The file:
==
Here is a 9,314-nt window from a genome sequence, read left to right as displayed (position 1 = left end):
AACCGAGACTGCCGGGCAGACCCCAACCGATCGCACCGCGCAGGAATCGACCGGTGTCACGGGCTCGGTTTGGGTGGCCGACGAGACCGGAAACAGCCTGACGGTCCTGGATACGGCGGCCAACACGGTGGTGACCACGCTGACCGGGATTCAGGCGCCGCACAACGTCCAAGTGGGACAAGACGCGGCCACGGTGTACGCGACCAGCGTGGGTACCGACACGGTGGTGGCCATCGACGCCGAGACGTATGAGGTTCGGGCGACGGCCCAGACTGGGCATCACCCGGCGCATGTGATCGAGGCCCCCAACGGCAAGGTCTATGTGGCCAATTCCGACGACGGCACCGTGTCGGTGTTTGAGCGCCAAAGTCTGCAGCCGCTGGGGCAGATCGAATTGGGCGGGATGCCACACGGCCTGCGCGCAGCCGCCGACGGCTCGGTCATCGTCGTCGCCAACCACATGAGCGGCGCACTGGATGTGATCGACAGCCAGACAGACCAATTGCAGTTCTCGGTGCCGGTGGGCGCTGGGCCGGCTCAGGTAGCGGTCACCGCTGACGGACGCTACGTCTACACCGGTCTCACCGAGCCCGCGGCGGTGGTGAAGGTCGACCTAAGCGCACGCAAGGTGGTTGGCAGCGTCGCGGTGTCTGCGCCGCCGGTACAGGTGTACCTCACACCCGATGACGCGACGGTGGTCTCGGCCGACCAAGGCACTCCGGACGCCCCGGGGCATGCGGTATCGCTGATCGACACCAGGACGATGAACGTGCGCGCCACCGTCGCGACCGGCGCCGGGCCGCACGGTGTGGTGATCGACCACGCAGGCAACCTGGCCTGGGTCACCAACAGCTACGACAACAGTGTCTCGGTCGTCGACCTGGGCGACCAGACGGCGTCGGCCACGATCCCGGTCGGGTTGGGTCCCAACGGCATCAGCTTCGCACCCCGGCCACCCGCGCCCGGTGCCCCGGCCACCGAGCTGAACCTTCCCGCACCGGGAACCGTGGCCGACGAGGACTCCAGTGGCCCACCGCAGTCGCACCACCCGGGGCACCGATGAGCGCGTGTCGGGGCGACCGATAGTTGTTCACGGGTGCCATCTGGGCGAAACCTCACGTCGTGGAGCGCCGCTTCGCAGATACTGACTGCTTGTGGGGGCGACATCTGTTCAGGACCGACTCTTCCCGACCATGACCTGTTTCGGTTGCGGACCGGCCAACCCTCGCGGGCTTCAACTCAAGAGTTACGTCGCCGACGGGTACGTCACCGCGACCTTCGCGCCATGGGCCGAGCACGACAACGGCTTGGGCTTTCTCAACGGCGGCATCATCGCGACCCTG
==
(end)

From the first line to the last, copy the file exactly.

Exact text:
Here is a 9,314-nt window from a genome sequence, read left to right as displayed (position 1 = left end):
AACCGAGACTGCCGGGCAGACCCCAACCGATCGCACCGCGCAGGAATCGACCGGTGTCACGGGCTCGGTTTGGGTGGCCGACGAGACCGGAAACAGCCTGACGGTCCTGGATACGGCGGCCAACACGGTGGTGACCACGCTGACCGGGATTCAGGCGCCGCACAACGTCCAAGTGGGACAAGACGCGGCCACGGTGTACGCGACCAGCGTGGGTACCGACACGGTGGTGGCCATCGACGCCGAGACGTATGAGGTTCGGGCGACGGCCCAGACTGGGCATCACCCGGCGCATGTGATCGAGGCCCCCAACGGCAAGGTCTATGTGGCCAATTCCGACGACGGCACCGTGTCGGTGTTTGAGCGCCAAAGTCTGCAGCCGCTGGGGCAGATCGAATTGGGCGGGATGCCACACGGCCTGCGCGCAGCCGCCGACGGCTCGGTCATCGTCGTCGCCAACCACATGAGCGGCGCACTGGATGTGATCGACAGCCAGACAGACCAATTGCAGTTCTCGGTGCCGGTGGGCGCTGGGCCGGCTCAGGTAGCGGTCACCGCTGACGGACGCTACGTCTACACCGGTCTCACCGAGCCCGCGGCGGTGGTGAAGGTCGACCTAAGCGCACGCAAGGTGGTTGGCAGCGTCGCGGTGTCTGCGCCGCCGGTACAGGTGTACCTCACACCCGATGACGCGACGGTGGTCTCGGCCGACCAAGGCACTCCGGACGCCCCGGGGCATGCGGTATCGCTGATCGACACCAGGACGATGAACGTGCGCGCCACCGTCGCGACCGGCGCCGGGCCGCACGGTGTGGTGATCGACCACGCAGGCAACCTGGCCTGGGTCACCAACAGCTACGACAACAGTGTCTCGGTCGTCGACCTGGGCGACCAGACGGCGTCGGCCACGATCCCGGTCGGGTTGGGTCCCAACGGCATCAGCTTCGCACCCCGGCCACCCGCGCCCGGTGCCCCGGCCACCGAGCTGAACCTTCCCGCACCGGGAACCGTGGCCGACGAGGACTCCAGTGGCCCACCGCAGTCGCACCACCCGGGGCACCGATGAGCGCGTGTCGGGGCGACCGATAGTTGTTCACGGGTGCCATCTGGGCGAAACCTCACGTCGTGGAGCGCCGCTTCGCAGATACTGACTGCTTGTGGGGGCGACATCTGTTCAGGACCGACTCTTCCCGACCATGACCTGTTTCGGTTGCGGACCGGCCAACCCTCGCGGGCTTCAACTCAAGAGTTACGTCGCCGACGGGTACGTCACCGCGACCTTCGCGCCATGGGCCGAGCACGACAACGGCTTGGGCTTTCTCAACGGCGGCATCATCGCGACCCTG